One of the emerging themes of the book is that of insanity, and the possibility that those dealing with magic (sorry, Magic) are more prone to it. Much of the early part of the book (especially the escape through the secret passage (or rather Passage)) is written in a choppy, introspective style, so that there is a great deal about what Linden and Rianor are feeling and thinking and speculating, and numerous diversions into dream-like sequences or outbreaks of poetry. I found these very hard to follow. It was difficult to work out exactly what was happening, let alone why. At first I assumed this was just the author's style, but I suspect it was intended to show the effect of Magic on their minds. This might be very clever, but I would trade it any day for greater clarity of plot.

The best part of the book, for me, is the world-building. I couldn't read the map on my Kindle, so I don't know how much it helped, but most of the action is set in one city anyway. I loved the idea that the Magic-wielding Bers have manipulated society over the centuries to take control of almost every aspect of life, and that some parts of that process were only completed recently. The society is industrialised, to some extent, although it's not clear how advanced that is. Fire is supplied at fire-wells, or conveyed by pipes, like water (how, I wonder?). There are Factories and Mills and even elevators which are powered by Magic, but travel between cities is by horse-drawn carriage. I was taken aback, however, to read references to shopping bags and wire coat hangers, and even sports weights, which seem to suggest a very modern lifestyle, and the references to extreme diets seemed modern, too. I would have liked a little more description of the surroundings - streets, buildi ngs, clothes, furniture and so on, to help me visualise the setting.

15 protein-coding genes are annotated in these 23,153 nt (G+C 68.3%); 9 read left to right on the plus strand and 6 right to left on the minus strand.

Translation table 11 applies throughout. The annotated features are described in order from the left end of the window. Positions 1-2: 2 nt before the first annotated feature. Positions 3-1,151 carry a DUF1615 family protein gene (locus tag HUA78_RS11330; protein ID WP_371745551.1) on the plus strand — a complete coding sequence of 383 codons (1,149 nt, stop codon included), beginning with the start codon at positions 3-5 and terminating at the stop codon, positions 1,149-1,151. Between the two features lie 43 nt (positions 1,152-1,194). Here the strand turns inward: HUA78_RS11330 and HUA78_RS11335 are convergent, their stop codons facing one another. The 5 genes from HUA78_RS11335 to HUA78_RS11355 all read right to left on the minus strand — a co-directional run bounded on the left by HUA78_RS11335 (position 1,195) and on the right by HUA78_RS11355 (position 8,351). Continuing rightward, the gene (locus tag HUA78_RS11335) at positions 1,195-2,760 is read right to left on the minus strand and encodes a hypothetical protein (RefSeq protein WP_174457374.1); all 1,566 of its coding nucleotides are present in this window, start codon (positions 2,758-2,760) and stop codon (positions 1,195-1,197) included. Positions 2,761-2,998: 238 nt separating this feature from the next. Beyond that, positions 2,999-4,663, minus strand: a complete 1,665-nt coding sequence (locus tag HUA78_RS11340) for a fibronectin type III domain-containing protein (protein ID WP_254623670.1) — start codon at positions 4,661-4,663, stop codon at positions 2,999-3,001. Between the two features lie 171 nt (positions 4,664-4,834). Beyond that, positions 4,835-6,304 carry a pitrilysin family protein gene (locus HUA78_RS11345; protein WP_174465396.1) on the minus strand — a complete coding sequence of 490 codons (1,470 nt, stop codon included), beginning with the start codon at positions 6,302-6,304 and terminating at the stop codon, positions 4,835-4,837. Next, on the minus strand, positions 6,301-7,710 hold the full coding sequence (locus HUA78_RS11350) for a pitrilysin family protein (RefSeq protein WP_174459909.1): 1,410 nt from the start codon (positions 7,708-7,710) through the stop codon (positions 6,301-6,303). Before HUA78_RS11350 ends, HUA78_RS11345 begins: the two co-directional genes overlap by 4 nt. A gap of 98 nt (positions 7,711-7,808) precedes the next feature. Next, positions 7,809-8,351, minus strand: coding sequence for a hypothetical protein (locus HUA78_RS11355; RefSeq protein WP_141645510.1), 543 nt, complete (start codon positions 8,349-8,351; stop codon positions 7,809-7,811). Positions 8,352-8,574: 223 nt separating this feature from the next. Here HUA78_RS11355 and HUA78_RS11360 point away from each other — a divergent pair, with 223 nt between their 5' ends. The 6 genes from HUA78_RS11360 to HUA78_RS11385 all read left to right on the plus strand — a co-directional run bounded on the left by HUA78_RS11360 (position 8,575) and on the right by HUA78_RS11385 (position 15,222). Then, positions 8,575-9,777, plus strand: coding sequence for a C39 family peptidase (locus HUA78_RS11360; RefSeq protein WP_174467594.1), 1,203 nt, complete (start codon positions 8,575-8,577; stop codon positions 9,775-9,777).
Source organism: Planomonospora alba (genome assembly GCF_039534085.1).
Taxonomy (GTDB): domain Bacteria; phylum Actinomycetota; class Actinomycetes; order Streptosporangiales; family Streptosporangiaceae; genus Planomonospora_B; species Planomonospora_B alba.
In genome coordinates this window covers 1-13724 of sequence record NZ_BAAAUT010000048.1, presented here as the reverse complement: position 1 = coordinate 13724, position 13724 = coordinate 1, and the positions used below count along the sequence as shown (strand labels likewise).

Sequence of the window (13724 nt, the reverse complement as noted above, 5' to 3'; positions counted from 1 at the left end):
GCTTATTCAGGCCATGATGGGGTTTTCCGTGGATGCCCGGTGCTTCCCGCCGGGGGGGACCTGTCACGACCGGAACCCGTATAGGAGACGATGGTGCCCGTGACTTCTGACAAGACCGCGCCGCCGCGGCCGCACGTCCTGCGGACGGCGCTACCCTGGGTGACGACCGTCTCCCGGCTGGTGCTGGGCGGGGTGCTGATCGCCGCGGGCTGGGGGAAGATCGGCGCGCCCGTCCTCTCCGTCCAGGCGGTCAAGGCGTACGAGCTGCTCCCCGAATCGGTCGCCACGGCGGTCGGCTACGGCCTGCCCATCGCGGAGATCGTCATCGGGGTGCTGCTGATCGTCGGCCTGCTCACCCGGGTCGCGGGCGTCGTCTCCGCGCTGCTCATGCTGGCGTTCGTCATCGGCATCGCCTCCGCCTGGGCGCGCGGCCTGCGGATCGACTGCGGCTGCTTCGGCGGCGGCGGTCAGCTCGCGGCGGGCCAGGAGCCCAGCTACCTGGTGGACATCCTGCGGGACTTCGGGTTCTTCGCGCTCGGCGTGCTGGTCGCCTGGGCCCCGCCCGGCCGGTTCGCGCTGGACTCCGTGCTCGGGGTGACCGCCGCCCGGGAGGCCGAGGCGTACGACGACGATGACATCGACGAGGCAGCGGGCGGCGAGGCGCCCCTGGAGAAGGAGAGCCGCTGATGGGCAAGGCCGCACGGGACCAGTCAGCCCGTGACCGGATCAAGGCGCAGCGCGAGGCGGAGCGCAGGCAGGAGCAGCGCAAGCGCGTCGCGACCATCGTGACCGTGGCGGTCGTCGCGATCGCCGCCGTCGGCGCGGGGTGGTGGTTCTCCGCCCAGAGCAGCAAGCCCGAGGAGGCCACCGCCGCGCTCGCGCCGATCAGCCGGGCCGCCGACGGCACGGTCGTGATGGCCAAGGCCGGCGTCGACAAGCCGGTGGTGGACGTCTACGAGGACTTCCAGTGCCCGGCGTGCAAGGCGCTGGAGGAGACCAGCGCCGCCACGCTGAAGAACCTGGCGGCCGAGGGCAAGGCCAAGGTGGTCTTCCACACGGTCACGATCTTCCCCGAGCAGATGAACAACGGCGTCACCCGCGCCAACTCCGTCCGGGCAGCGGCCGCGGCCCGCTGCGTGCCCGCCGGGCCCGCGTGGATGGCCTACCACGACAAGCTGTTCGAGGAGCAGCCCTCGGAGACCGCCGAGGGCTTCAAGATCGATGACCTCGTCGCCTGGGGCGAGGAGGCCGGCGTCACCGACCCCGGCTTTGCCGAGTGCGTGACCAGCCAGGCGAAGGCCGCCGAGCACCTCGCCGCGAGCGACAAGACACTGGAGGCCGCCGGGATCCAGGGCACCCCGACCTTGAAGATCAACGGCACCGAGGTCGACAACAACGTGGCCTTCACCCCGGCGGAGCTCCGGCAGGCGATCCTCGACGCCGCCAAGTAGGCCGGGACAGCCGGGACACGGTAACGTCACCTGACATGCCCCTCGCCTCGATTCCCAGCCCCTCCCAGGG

The author is asking some truly interesting questions: where does science end and magic begin; and where does magic blend into religion? In my opinion, all fantasy authors should be addressing these questions, at least indirectly. The hints about the significance of insanity (and what is insanity anyway?), if the author chooses to follow this line of thought, would make the remaining two books in the series very interesting.

It is odd to reach the end and realise that only a couple of days have passed since the opening chapter. Despite all the falling down and bandaging and strange dreams, nothing much has actually happened. The escape through the Passage, in particular, seemed to go on forever, with very little achieved. Once Linden starts exploring Qynnsent, and especially once we meet some other members of Rianor's family, I found myself more absorbed and the pace seemed to pick up somewhat, although sadly I found the quite dull Jenne and Inni more interesting than our two heroes at this point. All that falling about wiped out any sympathy I might have had for them.

And just when it got interesting, there was a big info-dump of background, and the book stopped. Obviously, this is only part one of three, but still it would have been nice to have a bit more resolution than that. It may be that the complete trilogy will be a more satisfying read, and there is certainly a great deal of potential for some deeper themes to emerge. The world-building and the magic system are excellent and well thought out, and the decline of magic, while not an original idea, is still intriguingly implemented. Nevertheless, I am not particularly invested in any of the characters at the moment, and the uneven pacing and plot-obscuring writing style drag this down to three stars.